Motions of the Moon

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The moon moves rapidly with respect to the background stars. It moves about 13 degrees (26 times its apparent diameter) in 24 hours---slightly greater than its own diameter in one hour! The image below illustrates this rapid motion as well as the fact that you can see the Moon during the day. (Select the image to bring up an enlarged version.) Closer inspection of the image shows that the first image is a waning gibbous phase one day past full phase and the sequence progresses toward less of the visible part of the Moon being visible as the Moon moves closer to the Sun as seen from the Earth. Among other things, this section will explain why these images had to taken in the early morning and why I had to be facing toward the west-southwestern direction with the Sun more or less behind me.

Motion of Moon during 24-hour periods. Shown in post-dawn sky.

Its rapid motion has given it a unique role in the history of astronomy. For thousands of years it has been used as the basis of calendars. Isaac Newton got crucial information from the Moon's motion around the Earth for his law of gravity.

Moon spins once every one orbit around Earth

If you watch the Moon throughout the year, you will see the same face of the Moon all of the time. It is the ``man in the moon'', ``woman in the moon'', ``rabbit in the moon'' etc. One thing this shows you is that the Moon turns exactly once on its axis each time that it goes around the Earth. Later on you will find out how tidal forces have caused this face-to-face dance of the Earth and Moon. The Moon drifts eastward with respect to the background stars (or it lags behind the stars). It returns to the same position with respect to the background stars every 27.323 days. This is its sidereal period.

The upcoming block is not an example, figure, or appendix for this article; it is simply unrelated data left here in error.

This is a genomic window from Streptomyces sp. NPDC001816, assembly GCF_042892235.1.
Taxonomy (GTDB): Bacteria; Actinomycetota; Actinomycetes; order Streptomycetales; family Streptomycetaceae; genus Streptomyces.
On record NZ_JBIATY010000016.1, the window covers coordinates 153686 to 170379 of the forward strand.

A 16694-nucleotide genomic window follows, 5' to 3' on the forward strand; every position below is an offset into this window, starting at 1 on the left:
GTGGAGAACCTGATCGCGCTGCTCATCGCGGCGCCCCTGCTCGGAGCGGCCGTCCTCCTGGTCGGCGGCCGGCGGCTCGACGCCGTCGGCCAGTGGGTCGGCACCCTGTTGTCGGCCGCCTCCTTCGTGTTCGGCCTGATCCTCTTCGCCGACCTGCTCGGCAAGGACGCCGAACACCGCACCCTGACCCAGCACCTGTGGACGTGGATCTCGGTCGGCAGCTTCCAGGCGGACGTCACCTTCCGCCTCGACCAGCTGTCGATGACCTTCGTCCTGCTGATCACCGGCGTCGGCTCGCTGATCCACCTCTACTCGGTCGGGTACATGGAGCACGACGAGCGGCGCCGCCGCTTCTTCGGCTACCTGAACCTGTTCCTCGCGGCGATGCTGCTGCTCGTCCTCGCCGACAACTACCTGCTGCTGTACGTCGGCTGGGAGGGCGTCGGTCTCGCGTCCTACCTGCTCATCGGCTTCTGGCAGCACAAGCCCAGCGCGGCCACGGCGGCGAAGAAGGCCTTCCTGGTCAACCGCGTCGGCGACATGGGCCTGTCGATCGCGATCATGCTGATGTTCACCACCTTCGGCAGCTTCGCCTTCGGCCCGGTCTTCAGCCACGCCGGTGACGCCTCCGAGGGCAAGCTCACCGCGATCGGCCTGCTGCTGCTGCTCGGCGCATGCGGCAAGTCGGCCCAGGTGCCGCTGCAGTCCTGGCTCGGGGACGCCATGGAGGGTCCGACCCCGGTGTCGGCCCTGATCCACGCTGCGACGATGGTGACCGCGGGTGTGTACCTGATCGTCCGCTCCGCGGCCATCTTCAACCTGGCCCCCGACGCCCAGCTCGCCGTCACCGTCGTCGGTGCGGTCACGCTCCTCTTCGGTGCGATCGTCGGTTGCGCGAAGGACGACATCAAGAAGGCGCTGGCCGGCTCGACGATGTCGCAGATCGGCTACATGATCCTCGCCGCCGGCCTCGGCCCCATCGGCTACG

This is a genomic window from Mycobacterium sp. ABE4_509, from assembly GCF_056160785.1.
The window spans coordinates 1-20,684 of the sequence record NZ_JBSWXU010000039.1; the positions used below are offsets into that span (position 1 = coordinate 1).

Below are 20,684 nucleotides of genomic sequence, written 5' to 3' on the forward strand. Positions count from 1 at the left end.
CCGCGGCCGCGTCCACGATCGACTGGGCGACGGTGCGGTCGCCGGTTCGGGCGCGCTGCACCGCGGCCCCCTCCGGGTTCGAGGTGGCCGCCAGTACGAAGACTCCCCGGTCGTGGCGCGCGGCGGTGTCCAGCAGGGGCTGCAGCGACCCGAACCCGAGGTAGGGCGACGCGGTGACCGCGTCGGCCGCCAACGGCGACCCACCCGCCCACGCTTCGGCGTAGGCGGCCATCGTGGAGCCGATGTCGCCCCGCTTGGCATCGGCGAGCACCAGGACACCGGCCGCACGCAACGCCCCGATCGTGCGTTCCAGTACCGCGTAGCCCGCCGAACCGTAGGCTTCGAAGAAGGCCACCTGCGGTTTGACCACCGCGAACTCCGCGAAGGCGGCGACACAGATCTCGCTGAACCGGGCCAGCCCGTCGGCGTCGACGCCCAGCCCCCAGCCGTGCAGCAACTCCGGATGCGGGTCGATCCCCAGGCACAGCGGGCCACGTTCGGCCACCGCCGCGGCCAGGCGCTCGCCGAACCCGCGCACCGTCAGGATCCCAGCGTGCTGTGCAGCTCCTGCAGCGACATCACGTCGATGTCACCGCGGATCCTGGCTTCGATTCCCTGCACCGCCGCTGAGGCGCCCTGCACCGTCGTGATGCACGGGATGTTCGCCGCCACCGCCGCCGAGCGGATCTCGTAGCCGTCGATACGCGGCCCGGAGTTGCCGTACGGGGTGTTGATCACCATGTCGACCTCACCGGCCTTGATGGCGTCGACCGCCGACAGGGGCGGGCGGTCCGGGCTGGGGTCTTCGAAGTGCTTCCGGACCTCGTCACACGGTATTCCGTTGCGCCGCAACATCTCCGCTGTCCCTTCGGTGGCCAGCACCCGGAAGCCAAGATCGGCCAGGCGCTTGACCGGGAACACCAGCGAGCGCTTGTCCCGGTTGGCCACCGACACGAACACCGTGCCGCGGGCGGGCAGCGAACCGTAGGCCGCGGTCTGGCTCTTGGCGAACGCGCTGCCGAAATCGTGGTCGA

Motion of Moon in 24 hours
Select the image for a larger version

Vocabulary

sidereal period

Review Questions

  1. How does the Moon move with respect to the stars?
  2. How does the fact that we always see one side of the Moon prove that the Moon rotates once every orbital period?
  3. In a particular year the Moon is in the constellation Aries on June 1st. What date will it be in Aries the next time?
  4. Why did the Apollo missions to the Moon always have landings on the same side of the Moon?

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last updated: September 6, 2013

Is this page a copy of Strobel's Astronomy Notes?

Author of original content: Nick Strobel